“I declared war on the Alaskan king crab the day it took my dad. It took many people that year, crab fishing. The most dangerous job in the US, apparently (I'd like to see what the drug mules make of that). At the time, I didn't care. I wasn't ready for the 40 hour fishing trips, miles from port. The Ice, the Wind, the Waves destroying everything you thought you knew. I just wanted to say I had killed an Alaskan king crab.
I had killed hundreds of pounds of crab before I saw it. The King of king crabs. The white crab. We hauled up the traps, one tonne each, as usual. As usual, pitiful catch. Fucking Russians. They'd been exploiting our waters again nothing but kelp and water flooding down.
But in the corner, a monster lurked. Huge, all of them are huge, but this one had a Hugeness to its huge, a fixed point of hugeness. And the colour, the shining white, whiter than the expanse of clouds above us. This was the Moby Dick of crabs.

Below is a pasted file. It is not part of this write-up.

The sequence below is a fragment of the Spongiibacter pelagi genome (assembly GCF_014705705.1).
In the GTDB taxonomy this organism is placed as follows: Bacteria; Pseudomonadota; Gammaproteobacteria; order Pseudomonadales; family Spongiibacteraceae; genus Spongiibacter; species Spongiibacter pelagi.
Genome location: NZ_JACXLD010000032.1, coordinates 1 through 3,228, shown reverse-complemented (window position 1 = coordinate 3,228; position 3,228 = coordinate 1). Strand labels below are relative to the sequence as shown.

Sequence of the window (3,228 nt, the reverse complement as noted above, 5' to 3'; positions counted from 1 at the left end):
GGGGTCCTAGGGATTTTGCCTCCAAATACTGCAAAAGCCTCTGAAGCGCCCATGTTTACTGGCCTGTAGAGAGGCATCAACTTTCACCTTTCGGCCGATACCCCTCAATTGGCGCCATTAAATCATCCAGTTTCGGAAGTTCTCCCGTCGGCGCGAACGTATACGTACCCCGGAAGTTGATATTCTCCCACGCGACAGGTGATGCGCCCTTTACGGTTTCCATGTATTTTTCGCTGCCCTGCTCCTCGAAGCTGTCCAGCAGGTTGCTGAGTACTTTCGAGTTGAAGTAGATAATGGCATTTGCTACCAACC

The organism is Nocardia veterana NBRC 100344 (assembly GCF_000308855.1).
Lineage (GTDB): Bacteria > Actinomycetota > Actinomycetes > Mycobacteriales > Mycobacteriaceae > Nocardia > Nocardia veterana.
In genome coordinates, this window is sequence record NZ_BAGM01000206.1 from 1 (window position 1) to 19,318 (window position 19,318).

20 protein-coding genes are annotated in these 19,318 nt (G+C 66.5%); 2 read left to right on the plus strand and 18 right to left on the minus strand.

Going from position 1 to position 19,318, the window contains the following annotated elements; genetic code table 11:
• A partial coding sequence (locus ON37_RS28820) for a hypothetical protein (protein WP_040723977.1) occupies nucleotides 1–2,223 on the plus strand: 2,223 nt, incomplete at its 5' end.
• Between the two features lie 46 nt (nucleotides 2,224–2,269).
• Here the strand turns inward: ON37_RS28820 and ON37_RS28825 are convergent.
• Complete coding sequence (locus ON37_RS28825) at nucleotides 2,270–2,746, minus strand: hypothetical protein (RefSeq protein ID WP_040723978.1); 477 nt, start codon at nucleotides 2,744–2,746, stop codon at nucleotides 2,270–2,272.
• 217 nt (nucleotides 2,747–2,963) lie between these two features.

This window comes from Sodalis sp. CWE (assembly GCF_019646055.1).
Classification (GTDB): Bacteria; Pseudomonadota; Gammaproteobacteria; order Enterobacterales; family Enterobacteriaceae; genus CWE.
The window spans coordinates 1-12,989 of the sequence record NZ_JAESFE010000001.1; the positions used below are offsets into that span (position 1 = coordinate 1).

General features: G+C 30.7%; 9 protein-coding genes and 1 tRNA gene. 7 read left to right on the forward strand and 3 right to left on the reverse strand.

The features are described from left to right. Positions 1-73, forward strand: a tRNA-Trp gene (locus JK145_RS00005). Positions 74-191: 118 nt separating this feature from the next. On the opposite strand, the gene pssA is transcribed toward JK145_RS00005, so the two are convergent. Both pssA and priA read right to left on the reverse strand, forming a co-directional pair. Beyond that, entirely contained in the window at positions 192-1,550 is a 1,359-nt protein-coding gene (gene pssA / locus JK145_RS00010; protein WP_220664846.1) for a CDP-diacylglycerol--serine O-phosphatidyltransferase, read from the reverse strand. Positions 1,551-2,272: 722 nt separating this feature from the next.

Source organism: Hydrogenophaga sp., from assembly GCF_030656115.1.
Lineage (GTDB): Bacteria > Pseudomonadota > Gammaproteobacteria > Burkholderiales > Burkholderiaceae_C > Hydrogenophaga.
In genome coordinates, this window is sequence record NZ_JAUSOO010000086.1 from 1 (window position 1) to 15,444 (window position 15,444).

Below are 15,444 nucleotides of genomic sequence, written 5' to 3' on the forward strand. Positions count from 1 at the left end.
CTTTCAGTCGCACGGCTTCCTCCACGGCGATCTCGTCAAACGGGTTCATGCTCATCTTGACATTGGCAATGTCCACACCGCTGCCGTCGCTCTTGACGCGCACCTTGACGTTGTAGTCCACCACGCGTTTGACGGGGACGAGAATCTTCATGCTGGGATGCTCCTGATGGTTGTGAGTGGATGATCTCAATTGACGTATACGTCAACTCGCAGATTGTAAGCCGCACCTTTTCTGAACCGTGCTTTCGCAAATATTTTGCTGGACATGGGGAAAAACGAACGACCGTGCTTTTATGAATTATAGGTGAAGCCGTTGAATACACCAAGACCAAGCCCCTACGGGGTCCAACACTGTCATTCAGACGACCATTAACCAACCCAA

We heaved the traps upwards and inwards to our boat. Hydraulics screaming. We fell back as the monster fell out. It pulled itself out of our cage and bolted across our boat. Loose crabs are dangerous, ask anyone in this town.”
I knew this already, I had asked the bartender who had given me my first lukewarm beer of the night what happened to her three-fingered hand. She replied with “crabs” and I had to choke back laughter over images of carnivorous pubic lice. I'm new here.
“It didn't scurry like the over crabs do. It sauntered with a purpose. It owned the boat, and people in it. I swear to sweet Jesus it reared like a horse as it came past me. It leered at me. None of us touched it. We could have ended it there and then. We didn't. The bastard simply jumped back in the sea.
It was like coming out of a trance. The imagined silence was broken and our crab was gone. We've been looking for it ever since, and we need more men.”
The end of his speech was like coming out of a fucking trance, the guy's mad, but we're all mad, and I'm a little drunk. “Yes.”